Whitney Palmer

Healthcare. Politics. Family.

What To Do About Patient No-Shows at Your Radiology Practice

Published on the Dec. 19, 2011 DiagnosticImaging.com website

By Whitney L.J. Howell

It can happen to any practice. You have a full patient load scheduled for the day, but then a patient — or two — doesn’t show up for a study. Suddenly, not only is your schedule thrown off, but you’re also out the cost of any supplies dedicated to that appointment.

Patient no-shows have long plagued the industry, according to experts, with anywhere from 1 percent to 20 percent of patients either failing to cancel or simply failing to appear for scheduled visits. Anecdotally, radiology leaders estimate most practices have between a 2 percent and 5 percent no-show rate, and these absences can cause significant problems, they said. The Medical Group Management Association puts the national average for all specialties at 5.5 percent.

“I do think patient no-shows can be a tremendous disruption to practices,” said Christine Mayo, vice president of operations for PremierScan, a San Jose-based MRI/CT imaging center. “Some practices consistently see offenders from the same payer source or referring physicians. Regardless of the reason, it’s a great hassle.”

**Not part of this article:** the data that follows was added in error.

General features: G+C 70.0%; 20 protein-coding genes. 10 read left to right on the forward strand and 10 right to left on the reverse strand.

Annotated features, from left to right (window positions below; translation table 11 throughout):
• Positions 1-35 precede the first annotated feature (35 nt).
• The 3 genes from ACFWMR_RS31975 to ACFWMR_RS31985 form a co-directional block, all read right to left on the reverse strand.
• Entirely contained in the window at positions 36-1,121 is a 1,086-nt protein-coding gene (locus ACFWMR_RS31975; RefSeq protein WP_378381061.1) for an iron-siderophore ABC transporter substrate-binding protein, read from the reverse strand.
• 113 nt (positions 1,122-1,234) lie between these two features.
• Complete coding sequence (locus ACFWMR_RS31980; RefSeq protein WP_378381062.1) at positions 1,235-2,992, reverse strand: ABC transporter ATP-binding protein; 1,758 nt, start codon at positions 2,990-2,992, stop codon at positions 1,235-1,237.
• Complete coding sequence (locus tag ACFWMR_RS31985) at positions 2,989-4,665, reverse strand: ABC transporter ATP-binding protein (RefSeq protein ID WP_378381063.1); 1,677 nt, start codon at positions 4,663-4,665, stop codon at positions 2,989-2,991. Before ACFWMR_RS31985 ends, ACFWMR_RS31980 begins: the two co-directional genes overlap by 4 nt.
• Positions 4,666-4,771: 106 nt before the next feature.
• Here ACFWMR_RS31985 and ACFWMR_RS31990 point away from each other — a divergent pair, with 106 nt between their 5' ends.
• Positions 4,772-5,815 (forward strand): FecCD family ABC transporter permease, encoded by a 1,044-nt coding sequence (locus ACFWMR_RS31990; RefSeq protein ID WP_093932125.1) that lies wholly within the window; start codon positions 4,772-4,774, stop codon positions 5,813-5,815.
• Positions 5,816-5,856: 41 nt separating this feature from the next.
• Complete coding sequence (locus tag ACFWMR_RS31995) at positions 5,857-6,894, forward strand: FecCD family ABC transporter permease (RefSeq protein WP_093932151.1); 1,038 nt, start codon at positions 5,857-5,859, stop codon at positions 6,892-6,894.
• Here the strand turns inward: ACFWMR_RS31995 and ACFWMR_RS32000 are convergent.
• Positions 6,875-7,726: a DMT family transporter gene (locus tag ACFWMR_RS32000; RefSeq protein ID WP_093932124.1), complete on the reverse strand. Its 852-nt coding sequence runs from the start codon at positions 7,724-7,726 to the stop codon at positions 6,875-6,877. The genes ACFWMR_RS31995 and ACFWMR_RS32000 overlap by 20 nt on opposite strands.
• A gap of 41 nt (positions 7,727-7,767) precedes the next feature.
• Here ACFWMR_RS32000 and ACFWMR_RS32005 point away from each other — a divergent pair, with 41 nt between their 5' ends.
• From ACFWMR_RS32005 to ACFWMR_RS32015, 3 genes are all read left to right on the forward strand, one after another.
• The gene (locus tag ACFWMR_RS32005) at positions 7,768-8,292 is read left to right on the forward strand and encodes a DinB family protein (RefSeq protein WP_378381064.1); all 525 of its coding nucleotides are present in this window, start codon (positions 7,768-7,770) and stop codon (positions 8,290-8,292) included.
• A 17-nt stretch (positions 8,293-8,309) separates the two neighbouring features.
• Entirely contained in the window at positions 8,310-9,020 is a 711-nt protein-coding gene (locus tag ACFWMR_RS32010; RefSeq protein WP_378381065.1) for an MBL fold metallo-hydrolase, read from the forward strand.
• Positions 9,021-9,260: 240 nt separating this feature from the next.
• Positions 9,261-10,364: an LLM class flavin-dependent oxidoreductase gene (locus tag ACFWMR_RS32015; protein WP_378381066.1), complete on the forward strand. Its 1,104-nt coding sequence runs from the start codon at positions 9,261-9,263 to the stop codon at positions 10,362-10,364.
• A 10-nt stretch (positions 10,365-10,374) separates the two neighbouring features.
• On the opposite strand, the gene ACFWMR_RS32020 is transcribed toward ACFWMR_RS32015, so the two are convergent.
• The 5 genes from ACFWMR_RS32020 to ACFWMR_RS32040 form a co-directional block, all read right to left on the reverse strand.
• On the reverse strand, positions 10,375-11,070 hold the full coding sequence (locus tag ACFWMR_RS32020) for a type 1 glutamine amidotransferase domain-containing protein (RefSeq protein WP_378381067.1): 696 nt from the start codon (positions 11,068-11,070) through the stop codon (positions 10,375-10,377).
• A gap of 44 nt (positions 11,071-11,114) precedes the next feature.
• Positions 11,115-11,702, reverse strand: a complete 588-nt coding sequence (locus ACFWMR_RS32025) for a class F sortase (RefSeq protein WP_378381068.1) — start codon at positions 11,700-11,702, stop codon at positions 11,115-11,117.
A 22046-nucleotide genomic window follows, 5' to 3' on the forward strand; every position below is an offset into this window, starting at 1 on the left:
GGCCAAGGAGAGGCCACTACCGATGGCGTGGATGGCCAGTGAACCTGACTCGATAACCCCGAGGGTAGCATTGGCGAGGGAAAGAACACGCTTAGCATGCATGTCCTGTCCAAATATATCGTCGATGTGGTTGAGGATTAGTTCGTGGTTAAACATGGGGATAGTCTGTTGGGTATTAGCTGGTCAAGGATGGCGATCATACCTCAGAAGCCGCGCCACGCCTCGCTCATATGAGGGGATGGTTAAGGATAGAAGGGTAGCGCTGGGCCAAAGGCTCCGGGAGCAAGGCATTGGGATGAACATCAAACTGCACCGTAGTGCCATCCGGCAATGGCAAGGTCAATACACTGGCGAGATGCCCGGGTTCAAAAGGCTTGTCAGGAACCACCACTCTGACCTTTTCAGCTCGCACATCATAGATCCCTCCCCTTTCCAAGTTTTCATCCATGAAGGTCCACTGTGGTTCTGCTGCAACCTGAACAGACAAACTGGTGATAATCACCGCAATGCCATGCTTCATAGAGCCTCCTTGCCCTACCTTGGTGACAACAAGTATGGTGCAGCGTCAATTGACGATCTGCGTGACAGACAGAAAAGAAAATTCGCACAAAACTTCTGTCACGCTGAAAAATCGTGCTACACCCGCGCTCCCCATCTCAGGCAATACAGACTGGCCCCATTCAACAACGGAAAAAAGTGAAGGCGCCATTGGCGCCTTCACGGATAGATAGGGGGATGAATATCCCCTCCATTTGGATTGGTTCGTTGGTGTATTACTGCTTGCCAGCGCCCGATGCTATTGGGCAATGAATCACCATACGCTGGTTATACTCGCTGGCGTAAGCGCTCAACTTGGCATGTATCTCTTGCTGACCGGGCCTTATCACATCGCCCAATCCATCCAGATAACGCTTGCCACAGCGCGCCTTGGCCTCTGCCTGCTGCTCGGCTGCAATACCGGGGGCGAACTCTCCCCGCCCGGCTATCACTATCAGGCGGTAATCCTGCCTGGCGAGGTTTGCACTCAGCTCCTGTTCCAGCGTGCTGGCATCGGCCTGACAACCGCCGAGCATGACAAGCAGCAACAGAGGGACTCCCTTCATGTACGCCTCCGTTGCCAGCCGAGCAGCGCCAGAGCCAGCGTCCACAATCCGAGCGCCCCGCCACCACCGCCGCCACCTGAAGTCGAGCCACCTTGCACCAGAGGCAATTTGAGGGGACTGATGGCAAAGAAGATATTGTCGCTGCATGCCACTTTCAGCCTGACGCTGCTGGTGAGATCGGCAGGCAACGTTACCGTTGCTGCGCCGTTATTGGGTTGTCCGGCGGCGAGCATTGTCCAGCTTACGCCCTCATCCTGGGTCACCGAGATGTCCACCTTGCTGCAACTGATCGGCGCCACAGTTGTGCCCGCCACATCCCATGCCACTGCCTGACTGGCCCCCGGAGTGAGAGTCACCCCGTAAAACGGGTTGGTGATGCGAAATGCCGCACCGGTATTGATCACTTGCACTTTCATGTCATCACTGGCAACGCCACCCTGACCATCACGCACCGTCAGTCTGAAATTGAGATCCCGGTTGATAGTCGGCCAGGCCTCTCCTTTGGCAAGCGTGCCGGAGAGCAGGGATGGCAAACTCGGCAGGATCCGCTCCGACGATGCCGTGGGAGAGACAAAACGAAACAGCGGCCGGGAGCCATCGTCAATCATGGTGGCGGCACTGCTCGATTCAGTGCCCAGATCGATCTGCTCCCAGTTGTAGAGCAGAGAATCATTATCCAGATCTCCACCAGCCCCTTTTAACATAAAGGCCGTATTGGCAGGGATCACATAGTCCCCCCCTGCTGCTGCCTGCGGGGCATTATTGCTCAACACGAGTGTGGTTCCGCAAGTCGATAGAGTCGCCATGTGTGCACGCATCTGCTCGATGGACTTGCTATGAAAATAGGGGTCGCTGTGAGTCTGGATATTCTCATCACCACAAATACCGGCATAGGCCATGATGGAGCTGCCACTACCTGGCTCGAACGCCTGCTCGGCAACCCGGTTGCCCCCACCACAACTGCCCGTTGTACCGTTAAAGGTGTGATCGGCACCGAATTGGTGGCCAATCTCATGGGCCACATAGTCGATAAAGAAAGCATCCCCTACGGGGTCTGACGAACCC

Why Patients Stay Away

A 2004 Annals of Family Medicine study pointed to three main reasons why patients don’t show up to see their providers. Some harbor negative feelings about seeing a doctor; others feel the clinic staff doesn’t respect their time and emotions; and many don’t understand the havoc a missed appointment can wreak on a practice.

But Casey Wheeler, a mobile PET/CT technologist with Idaho-based IsoScan, LLC, chalks a significant portion of patient no-shows up to one factor: human nature.

“People are afraid of bad news, so they operate on ‘If I don’t deal with it, then it’s not there,’” Wheeler said. “Many people don’t show up because they feel like they take back some control over their lives if they don’t get the test done. It doesn’t make sense.”

Others, he said, may view the studies as unnecessary. Those who have undergone repeated scans often contend an additional test won’t show anything new and opt to skip it.

The current economic climate also plays a role in many patients’ healthcare decisions, practice management consultant Elizabeth Woodcock wrote in a column for Medscape News. Lack of insurance or an inability to pay medical bills could push patients to forgo preventive services or delay elective procedures, such as diagnostic imaging tests.

What Happens When Patients Don’t Show

A practice with a daily (and common) average of four no-shows stands to lose nearly $150,000 annually, according to a 2009 Physicians Practice article. While all radiology practices feel the financial pinch when patients miss appointments, nuclear medicine practitioners are often at the greatest financial risk, Wheeler said. Unused radiopharmaceuticals, he said, can’t be used for studies at a later date. It’s a medical supply and money down the drain.

To read the remainder of the article: http://www.diagnosticimaging.com/practice-management/content/article/113619/2008579

 

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December 20, 2011 - Posted by | Healthcare | , , , , , , , , , , , , , , , , , , , , , , , , , , , ,

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